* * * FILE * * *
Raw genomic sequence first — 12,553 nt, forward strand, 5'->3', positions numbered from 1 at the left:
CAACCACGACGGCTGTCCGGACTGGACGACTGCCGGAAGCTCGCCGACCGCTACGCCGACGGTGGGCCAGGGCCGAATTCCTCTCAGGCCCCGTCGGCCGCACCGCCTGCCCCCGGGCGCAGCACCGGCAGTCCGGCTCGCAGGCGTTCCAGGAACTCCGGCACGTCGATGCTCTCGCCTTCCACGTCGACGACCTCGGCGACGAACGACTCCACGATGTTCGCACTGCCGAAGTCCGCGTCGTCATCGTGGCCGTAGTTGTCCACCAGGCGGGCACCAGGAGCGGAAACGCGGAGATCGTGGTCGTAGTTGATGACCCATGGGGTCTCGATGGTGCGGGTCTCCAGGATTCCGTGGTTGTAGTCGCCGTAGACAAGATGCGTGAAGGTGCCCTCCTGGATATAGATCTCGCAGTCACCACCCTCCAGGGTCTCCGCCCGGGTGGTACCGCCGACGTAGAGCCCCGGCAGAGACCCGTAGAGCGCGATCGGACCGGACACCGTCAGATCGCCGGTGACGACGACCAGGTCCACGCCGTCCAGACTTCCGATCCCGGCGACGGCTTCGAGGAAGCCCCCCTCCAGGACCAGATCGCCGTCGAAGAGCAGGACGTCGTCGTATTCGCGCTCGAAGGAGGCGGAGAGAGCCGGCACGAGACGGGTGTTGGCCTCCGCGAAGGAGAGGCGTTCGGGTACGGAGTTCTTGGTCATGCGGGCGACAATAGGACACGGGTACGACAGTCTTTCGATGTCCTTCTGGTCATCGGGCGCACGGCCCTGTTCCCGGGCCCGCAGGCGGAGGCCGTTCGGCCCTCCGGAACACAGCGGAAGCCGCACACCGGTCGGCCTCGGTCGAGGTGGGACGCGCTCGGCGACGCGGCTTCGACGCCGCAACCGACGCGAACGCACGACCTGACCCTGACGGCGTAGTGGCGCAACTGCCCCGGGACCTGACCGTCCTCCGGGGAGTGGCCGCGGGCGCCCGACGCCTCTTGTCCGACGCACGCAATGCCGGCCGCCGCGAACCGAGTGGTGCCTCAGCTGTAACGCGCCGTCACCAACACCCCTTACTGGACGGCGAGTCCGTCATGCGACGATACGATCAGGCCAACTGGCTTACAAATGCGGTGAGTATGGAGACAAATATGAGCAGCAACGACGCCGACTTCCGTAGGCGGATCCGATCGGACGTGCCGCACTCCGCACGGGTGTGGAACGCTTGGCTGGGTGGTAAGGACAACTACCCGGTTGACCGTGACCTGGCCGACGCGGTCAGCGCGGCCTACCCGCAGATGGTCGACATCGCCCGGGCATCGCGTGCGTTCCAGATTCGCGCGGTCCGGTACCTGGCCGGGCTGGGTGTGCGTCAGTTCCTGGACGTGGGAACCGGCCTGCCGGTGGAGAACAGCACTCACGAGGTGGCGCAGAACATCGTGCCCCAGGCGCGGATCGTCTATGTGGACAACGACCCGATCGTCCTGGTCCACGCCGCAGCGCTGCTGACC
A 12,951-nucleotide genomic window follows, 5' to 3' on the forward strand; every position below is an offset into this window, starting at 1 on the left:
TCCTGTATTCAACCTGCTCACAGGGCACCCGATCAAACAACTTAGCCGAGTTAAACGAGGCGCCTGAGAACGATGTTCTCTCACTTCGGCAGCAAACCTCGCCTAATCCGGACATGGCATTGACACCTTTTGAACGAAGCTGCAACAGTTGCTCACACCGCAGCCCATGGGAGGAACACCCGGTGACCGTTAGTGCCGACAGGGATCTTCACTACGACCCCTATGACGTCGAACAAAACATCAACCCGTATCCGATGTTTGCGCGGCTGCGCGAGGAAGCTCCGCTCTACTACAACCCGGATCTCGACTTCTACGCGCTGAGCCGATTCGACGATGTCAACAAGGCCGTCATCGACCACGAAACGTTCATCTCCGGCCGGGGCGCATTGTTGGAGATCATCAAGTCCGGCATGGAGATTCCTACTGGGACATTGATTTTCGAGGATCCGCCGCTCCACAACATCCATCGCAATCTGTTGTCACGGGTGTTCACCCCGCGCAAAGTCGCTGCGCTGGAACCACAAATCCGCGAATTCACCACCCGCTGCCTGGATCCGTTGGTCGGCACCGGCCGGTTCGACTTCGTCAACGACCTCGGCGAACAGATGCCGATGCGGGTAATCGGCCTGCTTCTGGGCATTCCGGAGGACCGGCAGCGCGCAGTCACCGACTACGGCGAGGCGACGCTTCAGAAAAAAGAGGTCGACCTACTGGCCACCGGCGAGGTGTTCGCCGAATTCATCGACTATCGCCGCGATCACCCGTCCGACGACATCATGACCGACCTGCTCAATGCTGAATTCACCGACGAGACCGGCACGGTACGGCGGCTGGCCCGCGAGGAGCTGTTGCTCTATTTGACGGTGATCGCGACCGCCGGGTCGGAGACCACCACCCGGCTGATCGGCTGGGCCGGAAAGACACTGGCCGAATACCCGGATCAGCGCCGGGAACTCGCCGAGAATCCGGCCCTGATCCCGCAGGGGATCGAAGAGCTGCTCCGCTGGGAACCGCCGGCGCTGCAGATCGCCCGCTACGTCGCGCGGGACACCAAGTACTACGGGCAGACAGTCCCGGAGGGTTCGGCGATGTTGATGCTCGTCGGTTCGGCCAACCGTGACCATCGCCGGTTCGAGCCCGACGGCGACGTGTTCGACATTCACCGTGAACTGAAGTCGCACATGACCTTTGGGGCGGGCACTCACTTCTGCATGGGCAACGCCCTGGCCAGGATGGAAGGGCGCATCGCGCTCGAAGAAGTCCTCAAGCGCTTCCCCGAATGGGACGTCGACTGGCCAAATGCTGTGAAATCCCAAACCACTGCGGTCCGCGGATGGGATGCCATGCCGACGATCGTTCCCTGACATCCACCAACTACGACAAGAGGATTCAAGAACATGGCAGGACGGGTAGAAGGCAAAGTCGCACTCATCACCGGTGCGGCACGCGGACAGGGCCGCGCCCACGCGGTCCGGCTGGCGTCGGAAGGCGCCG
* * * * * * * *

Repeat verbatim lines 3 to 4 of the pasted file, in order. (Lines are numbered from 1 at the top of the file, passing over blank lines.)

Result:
A 12,951-nucleotide genomic window follows, 5' to 3' on the forward strand; every position below is an offset into this window, starting at 1 on the left:
TCCTGTATTCAACCTGCTCACAGGGCACCCGATCAAACAACTTAGCCGAGTTAAACGAGGCGCCTGAGAACGATGTTCTCTCACTTCGGCAGCAAACCTCGCCTAATCCGGACATGGCATTGACACCTTTTGAACGAAGCTGCAACAGTTGCTCACACCGCAGCCCATGGGAGGAACACCCGGTGACCGTTAGTGCCGACAGGGATCTTCACTACGACCCCTATGACGTCGAACAAAACATCAACCCGTATCCGATGTTTGCGCGGCTGCGCGAGGAAGCTCCGCTCTACTACAACCCGGATCTCGACTTCTACGCGCTGAGCCGATTCGACGATGTCAACAAGGCCGTCATCGACCACGAAACGTTCATCTCCGGCCGGGGCGCATTGTTGGAGATCATCAAGTCCGGCATGGAGATTCCTACTGGGACATTGATTTTCGAGGATCCGCCGCTCCACAACATCCATCGCAATCTGTTGTCACGGGTGTTCACCCCGCGCAAAGTCGCTGCGCTGGAACCACAAATCCGCGAATTCACCACCCGCTGCCTGGATCCGTTGGTCGGCACCGGCCGGTTCGACTTCGTCAACGACCTCGGCGAACAGATGCCGATGCGGGTAATCGGCCTGCTTCTGGGCATTCCGGAGGACCGGCAGCGCGCAGTCACCGACTACGGCGAGGCGACGCTTCAGAAAAAAGAGGTCGACCTACTGGCCACCGGCGAGGTGTTCGCCGAATTCATCGACTATCGCCGCGATCACCCGTCCGACGACATCATGACCGACCTGCTCAATGCTGAATTCACCGACGAGACCGGCACGGTACGGCGGCTGGCCCGCGAGGAGCTGTTGCTCTATTTGACGGTGATCGCGACCGCCGGGTCGGAGACCACCACCCGGCTGATCGGCTGGGCCGGAAAGACACTGGCCGAATACCCGGATCAGCGCCGGGAACTCGCCGAGAATCCGGCCCTGATCCCGCAGGGGATCGAAGAGCTGCTCCGCTGGGAACCGCCGGCGCTGCAGATCGCCCGCTACGTCGCGCGGGACACCAAGTACTACGGGCAGACAGTCCCGGAGGGTTCGGCGATGTTGATGCTCGTCGGTTCGGCCAACCGTGACCATCGCCGGTTCGAGCCCGACGGCGACGTGTTCGACATTCACCGTGAACTGAAGTCGCACATGACCTTTGGGGCGGGCACTCACTTCTGCATGGGCAACGCCCTGGCCAGGATGGAAGGGCGCATCGCGCTCGAAGAAGTCCTCAAGCGCTTCCCCGAATGGGACGTCGACTGGCCAAATGCTGTGAAATCCCAAACCACTGCGGTCCGCGGATGGGATGCCATGCCGACGATCGTTCCCTGACATCCACCAACTACGACAAGAGGATTCAAGAACATGGCAGGACGGGTAGAAGGCAAAGTCGCACTCATCACCGGTGCGGCACGCGGACAGGGCCGCGCCCACGCGGTCCGGCTGGCGTCGGAAGGCGCCG